Vibrant Communities

Streets and sidewalks are public spaces and you have the power to transform them with benches, art, greenery and more. As part of our effort to foster vibrant communities throughout the city, we've established the following program goals to:

  • Empower communities through stewardship of public space;
  • Beautify streets and sidewalks with work by local artists;
  • Ensure safety and mobility for the traveling public;
  • Provide excellent customer service to build trust and transparency with the communities we serve.

Our Vibrant Communities program offers free public amenity permits that can be used to install a vareity of elements that enhance the street for the public. Examples include street furniture and decorations, street murals, signal box artwork, and neighborhood pole banners.

Funding for these types of projects may be available through the Seattle Department of Neighborhoods' Neighborhood Matching Fund.

Graphic illustrating the different types of public amenities and where they're located in the right-of-way.

Street Furniture and Decorations

Two curbside wooden slat benches facing each other with greenery nearby

This can be a wide variety of amenities placed in streets or sidewalks intended for public use. Examples include benches, planters, bike racks, tables and chairs, hanging baskets, exercise machines, and sculptural art. They can be used to increase activity in public spaces and make pedestrians and cyclists feel safe and welcome. We encourage you to get creative with the possibilities!  

Get a Street Furniture and Decorations permit!

Street Murals

A colorful mural depicting an orca and the Space Needle surrounding a traffic circle

Street murals, such as intersection painting, add color and express neighborhood identity on residential streets while providing an opportunity for community driven and designed projects. They encourage drivers to slow down and be respectful of neighbors who live nearby. If you are interested in painting a mural as a crosswalk in your neighborhood, please refer to the Community Crosswalks page under our Pedestrian Program.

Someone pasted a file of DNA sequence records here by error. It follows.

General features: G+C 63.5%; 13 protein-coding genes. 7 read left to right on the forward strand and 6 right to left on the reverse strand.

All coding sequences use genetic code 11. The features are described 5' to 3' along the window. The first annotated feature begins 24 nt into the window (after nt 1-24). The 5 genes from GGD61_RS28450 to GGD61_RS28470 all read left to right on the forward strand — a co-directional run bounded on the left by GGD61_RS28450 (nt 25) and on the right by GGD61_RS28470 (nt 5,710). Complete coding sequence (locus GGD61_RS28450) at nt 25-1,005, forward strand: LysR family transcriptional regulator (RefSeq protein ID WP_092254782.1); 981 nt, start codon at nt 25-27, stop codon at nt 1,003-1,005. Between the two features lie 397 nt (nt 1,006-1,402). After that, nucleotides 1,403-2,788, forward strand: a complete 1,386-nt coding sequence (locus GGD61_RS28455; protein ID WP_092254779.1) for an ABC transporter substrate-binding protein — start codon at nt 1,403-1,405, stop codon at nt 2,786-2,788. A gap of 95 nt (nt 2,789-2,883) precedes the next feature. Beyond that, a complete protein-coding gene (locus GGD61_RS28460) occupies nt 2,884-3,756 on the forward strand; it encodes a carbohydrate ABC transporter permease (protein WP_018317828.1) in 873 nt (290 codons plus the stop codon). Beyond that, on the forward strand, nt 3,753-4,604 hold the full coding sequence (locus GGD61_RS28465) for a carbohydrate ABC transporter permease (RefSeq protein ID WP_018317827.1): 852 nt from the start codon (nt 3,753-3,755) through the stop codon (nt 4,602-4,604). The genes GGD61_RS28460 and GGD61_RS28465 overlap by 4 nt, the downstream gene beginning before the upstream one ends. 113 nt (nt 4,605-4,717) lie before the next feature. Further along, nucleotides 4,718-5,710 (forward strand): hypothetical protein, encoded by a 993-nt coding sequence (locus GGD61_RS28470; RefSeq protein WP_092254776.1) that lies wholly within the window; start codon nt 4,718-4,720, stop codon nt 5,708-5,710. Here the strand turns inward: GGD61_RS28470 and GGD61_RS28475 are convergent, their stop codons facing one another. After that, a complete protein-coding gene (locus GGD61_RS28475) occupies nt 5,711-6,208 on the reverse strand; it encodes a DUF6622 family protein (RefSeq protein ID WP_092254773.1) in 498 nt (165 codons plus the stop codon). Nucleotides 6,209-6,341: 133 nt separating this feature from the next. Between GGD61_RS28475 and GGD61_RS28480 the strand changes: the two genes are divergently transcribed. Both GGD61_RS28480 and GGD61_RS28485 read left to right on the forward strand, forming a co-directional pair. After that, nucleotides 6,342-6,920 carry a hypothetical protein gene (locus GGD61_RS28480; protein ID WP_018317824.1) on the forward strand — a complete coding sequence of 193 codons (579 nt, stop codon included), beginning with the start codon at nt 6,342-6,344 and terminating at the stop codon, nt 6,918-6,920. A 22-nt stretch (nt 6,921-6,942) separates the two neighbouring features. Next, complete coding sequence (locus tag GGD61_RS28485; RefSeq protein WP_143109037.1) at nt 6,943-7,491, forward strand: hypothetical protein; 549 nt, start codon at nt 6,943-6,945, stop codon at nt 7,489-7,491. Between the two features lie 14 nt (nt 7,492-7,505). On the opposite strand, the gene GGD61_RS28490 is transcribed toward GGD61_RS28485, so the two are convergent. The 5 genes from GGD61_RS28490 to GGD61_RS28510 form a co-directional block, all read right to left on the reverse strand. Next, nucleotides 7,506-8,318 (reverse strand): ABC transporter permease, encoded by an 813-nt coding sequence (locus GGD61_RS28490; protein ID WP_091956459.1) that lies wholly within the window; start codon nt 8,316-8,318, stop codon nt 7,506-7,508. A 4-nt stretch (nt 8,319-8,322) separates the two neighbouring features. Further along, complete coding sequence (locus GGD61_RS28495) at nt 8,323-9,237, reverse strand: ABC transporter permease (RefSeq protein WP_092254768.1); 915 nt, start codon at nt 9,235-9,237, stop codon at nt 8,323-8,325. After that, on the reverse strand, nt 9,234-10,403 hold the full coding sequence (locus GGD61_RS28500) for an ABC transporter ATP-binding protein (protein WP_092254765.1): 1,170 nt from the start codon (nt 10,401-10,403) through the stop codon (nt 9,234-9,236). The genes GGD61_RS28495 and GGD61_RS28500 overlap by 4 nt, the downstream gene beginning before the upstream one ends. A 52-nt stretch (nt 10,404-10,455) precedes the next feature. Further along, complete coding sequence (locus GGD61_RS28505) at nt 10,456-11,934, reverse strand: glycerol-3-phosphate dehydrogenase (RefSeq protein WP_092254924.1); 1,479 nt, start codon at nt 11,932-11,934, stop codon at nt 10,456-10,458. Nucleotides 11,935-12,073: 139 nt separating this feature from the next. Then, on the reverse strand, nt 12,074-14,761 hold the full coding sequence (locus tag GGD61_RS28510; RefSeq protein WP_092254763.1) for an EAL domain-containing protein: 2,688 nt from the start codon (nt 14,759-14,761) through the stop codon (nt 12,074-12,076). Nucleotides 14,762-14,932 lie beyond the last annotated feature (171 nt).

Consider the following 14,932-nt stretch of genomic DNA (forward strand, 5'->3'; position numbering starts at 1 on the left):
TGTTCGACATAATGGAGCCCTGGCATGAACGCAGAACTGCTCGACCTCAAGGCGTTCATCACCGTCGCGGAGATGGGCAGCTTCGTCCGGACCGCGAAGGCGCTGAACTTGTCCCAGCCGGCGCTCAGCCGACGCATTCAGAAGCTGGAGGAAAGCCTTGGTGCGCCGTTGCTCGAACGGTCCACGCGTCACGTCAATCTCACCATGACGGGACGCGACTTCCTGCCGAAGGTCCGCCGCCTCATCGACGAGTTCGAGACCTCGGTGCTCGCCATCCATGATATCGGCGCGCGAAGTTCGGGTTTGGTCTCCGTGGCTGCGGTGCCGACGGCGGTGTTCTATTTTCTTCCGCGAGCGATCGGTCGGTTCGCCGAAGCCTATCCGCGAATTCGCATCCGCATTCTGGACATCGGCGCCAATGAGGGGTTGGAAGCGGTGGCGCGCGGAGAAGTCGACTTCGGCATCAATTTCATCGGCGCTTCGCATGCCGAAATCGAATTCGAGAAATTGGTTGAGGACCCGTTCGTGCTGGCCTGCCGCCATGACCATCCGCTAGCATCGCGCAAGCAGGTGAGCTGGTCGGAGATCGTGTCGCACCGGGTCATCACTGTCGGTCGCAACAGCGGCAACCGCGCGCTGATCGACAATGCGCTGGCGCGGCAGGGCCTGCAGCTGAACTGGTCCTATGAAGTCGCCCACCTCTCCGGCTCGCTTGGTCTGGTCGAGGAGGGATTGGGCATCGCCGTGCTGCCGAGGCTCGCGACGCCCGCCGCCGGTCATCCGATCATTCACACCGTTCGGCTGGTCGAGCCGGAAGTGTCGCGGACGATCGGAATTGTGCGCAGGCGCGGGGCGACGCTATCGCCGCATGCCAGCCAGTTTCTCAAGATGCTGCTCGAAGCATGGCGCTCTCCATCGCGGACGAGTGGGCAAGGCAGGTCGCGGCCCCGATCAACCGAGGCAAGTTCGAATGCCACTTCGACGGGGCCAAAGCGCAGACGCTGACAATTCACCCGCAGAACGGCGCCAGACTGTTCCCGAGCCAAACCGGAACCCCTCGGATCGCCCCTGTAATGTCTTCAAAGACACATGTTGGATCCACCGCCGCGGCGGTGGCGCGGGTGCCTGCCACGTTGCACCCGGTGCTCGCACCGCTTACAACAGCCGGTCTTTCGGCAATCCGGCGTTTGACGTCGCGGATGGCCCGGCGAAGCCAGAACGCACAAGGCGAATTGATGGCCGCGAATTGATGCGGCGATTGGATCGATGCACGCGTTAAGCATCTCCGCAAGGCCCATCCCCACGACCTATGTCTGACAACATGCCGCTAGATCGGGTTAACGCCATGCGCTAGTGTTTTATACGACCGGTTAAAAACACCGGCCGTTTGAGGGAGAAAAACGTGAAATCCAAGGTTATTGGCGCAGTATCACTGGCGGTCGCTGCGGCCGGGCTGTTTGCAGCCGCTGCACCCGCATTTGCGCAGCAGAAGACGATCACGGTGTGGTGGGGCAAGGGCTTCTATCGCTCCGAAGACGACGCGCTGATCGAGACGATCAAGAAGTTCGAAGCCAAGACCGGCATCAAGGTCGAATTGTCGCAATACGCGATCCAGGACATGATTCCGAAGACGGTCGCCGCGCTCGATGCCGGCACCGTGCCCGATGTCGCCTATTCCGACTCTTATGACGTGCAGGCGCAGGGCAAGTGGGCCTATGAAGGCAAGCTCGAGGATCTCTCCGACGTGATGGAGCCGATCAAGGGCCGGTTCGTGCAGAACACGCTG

Get a Street Mural permit!

Signal Box Artwork

A colorful illustration of the hero Momotaro on a signal box in Japantown

Signal box artwork can transform a generic piece of infrastructure into an opportunity for local artists to brighten a neighborhood.

We review proposals for signal box artwork in partnership with the Office of Arts & Culture. 

Get a Signal Box Artwork permit!

Neighborhood Pole Banners

Red and black pole banners on the lamp posts indicating the Pioneer Square neighborhood

Pole banners displaying your neighborhood name foster community identity and make a welcoming statement to anyone visiting the area.

Please note: pole banners advertising an event are not included under the free Public Amenity Permit. For more information, check out the Event Pole Banner Permit.

Get a Neighborhood Pole Banner permit!

Planting in the Right-of-Way

Wooden planter boxes with young plants in the planting strip.

Make your street greener by gardening in the unpaved area between the sidewalk and street, known as the "planting strip". Possibilities include vegetable gardens, ornamental plants, and rain gardens. This permit aims to increase land available for food production and reduce stormwater runoff. If you are interested in a P-Patch, visit the Seattle Department of Neighborhoods' P-Patch Community Gardening page.

Get a Planting in the Right-of-Way permit!

Parklets

A person enjoying outside seating in a neighborhood parklet.

Parklets convert street parking spots into small-scale parks that are available to the public 24/7. They activate streets, support social interaction, and provide a buffer between pedestrians and traffic. Parklets are an invitation to consider how street space can be used for something other than parking, especially in areas with limited open space.

Get a Parklet permit!